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Sibling Rivalry Gone Wrong: How Kevon Watkins Allegedly Killed His Sister Alexus Over WiFi
A tragic story of how a seemingly trivial disagreement escalated into a deadly act of violence.
In February 2018, Kevon Watkins, a 16-year-old boy, killed his sister Alexus Watkins, a 20-year-old woman, by strangling her in a fight over the family's WiFi password.
The Macon Judicial Circuit District Attorney's Office reported that Kevon Watkins, a student from Westside High School, was fond of engaging in video games on his Xbox. On the afternoon of February 2, 2018, upon returning home from school, he altered the password to the family's WiFi network. His intention behind this action was to prevent any other household members from accessing the internet, ensuring that the connectivity speed remained optimal for his gaming activities.
Upon discovering Kevon's actions, his 13-year-old brother informed their mother, Latoya Watkins, who then confronted Kevon regarding the matter. This confrontation spiraled into a heated argument between Kevon and his mother. Fearing that the argument might escalate to physical violence against their mother, Alexus Watkins, who was present at home, intervened to shield her. This intervention led to a scuffle between Kevon and Alexus, causing them both to tumble to the floor.
The altercation intensified as Kevon secured his sister in a chokehold, maintaining this perilous grip for an estimated duration of 15 minutes. Despite the desperate attempts of his mother and brother to pry them apart, their efforts proved futile. With no other option, they resorted to dialing 911 for emergency assistance. The responding officers from the Bibb County Sheriff's Office arrived at the West Mount Road residence around 5:17 p.m., only to find Kevon still holding his sister in a chokehold, with Alexus rendered unconscious. It was only after the deputies demanded him to relinquish his grip that Kevon complied, releasing Alexus who then collapsed to the floor.
Responding officers performed CPR until emergency medical services arrived on the scene. Alexus was rushed to the medical center, and was subsequently pronounced dead.
Kevon Watkins was arrested and booked into the Regional Youth Detention Center on Riggins Mill Road. He was charged with felony murder and aggravated assault. He waived his right to a jury trial and opted for a judge to hear his testimony and review evidence in the case instead. The trial took place over two days in August 2019.
Prosecutors stated that Kevon did not intend to kill his sister, but his decision to place her in a chokehold for at least 15 minutes is what ultimately led to her death. They argued that he had ample time to let her go after his family pleaded with him to stop, but he chose not to. A medical examiner testified that a person is declared brain dead after at least 10 minutes without oxygen.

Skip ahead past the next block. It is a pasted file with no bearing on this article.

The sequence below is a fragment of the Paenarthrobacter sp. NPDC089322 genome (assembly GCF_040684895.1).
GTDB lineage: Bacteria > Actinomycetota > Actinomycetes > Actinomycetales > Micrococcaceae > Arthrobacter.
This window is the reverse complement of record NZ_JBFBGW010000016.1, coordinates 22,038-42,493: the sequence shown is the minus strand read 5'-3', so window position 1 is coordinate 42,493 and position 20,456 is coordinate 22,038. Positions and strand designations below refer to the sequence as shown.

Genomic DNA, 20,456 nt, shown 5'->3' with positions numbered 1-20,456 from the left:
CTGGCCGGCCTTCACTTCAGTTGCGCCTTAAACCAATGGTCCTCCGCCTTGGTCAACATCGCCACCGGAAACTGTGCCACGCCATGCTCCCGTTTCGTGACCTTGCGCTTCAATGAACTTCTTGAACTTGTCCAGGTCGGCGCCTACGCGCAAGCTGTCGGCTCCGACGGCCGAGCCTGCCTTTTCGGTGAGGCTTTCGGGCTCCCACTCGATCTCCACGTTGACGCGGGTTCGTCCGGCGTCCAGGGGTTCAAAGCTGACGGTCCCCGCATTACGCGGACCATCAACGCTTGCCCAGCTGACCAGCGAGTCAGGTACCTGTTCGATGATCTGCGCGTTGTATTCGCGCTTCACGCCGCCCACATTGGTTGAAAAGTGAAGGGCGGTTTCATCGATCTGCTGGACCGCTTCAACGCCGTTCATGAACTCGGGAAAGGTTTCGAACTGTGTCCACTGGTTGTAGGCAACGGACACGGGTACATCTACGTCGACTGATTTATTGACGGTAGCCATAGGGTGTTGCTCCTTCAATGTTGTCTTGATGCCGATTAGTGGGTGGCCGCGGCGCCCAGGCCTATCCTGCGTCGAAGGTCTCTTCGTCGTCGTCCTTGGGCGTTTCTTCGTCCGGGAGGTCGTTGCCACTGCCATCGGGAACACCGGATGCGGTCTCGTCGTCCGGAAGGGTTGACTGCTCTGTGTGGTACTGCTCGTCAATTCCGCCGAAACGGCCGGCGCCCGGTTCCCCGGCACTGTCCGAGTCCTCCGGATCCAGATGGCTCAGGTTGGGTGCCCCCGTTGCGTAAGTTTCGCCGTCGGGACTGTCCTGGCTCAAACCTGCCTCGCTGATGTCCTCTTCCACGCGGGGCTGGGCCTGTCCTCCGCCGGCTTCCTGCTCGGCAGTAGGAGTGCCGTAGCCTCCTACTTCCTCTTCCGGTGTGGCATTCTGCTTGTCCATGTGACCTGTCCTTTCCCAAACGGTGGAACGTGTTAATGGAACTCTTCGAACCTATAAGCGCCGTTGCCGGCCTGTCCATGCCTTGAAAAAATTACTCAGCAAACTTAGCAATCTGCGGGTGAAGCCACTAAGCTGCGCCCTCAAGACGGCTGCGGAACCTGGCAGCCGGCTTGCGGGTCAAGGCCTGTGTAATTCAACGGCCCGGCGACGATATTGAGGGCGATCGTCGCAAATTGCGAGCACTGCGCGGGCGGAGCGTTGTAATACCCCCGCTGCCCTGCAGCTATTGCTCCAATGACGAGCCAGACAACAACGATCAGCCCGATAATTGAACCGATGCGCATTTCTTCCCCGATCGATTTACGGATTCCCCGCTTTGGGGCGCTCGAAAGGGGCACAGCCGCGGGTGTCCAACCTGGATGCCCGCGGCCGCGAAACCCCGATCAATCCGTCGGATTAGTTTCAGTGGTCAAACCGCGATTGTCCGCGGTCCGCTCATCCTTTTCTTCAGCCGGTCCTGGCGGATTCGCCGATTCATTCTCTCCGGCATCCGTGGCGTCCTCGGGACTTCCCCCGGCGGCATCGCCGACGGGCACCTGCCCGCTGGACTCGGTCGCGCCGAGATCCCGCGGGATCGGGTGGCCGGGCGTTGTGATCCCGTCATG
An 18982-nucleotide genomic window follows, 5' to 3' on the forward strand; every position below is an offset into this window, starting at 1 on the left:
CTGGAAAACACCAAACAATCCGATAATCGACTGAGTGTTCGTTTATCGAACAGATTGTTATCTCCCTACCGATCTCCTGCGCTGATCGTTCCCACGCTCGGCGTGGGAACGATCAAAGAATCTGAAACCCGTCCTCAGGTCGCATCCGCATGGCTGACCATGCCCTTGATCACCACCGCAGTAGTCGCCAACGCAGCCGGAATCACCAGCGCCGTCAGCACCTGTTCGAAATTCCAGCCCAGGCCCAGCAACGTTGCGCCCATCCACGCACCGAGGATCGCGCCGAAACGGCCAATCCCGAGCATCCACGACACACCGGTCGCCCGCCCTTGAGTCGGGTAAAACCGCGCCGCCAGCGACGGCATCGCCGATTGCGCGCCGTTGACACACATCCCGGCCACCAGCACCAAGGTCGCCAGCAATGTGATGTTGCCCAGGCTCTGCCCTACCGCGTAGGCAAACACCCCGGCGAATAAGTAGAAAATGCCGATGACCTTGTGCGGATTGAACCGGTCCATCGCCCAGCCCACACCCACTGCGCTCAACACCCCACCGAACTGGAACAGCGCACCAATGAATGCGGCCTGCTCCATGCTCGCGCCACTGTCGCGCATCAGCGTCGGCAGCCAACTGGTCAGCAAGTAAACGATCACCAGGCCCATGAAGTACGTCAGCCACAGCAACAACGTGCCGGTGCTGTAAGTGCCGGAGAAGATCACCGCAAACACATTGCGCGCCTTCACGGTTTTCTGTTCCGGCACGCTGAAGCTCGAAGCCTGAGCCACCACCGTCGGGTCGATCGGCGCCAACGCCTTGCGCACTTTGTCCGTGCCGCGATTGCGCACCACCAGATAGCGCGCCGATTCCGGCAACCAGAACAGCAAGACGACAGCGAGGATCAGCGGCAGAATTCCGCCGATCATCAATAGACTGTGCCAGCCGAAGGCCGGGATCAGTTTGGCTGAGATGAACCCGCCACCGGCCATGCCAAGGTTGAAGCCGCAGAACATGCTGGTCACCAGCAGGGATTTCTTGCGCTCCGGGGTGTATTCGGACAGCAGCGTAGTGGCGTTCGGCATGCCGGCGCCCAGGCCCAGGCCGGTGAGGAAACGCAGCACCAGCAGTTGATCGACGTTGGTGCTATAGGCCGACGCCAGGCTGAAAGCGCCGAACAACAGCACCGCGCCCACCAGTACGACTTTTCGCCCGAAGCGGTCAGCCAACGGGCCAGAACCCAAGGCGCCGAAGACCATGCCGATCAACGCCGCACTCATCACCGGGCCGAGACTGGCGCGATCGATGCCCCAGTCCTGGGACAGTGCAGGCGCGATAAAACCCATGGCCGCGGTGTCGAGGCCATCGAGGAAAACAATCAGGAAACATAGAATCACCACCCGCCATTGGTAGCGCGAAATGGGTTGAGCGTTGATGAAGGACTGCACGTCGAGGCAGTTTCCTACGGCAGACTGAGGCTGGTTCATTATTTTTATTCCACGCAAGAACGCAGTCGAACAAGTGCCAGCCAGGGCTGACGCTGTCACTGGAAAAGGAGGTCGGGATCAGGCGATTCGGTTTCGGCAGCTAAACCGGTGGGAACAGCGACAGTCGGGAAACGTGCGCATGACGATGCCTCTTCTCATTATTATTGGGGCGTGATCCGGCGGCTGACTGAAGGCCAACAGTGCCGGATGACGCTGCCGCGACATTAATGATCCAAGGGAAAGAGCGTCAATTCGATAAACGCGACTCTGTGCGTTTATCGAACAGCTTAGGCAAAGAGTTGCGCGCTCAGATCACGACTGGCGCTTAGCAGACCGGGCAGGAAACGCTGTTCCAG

Kevon's defense attorney claimed that he acted in self-defense and that he did not realize how much harm he was causing his sister. He said that Kevon was diagnosed with attention deficit hyperactivity disorder (ADHD) and intermittent explosive disorder (IED), which made him prone to impulsive and aggressive behavior. He also said that Kevon had a difficult childhood and that he loved his sister very much.
Kevon himself testified that he regretted what he did and that he wished he could take it back. He said that he changed the WiFi password because he wanted to play his game without interruption and that he didn't expect his sister to intervene. He said that he didn't mean to hurt her and that he didn't know how long he had her in a chokehold. He sobbed and apologized in court.
Bibb County Superior Court Judge Verda Colvin found Kevon Watkins guilty of felony murder and aggravated assault. She sentenced him to life in prison with the possibility of parole after 30 years. She said that she considered his age, his mental health issues, and his remorse, but she also had to consider the gravity of his crime and the loss of his sister's life.
Judge Colvin said that Kevon's actions were "intentional" and "callous" and that he showed "extreme indifference" to human life. She said that even under the best estimation, by the time the deputies arrived at the scene, it had been at least 11 minutes that Kevon had been choking his sister. She said that in those 10 minutes, she had to have stopped moving and that perhaps Kevon didn't notice that because he was still angry.
Judge Colvin also said that Kevon's case was a "horrible example" of what excessive and obsessive gaming can do to a person. She said that Kevon's addiction to his game and his disregard for his family's needs led to the tragedy. She urged him to use his time in prison to get help and to educate others about the dangers of gaming addiction.
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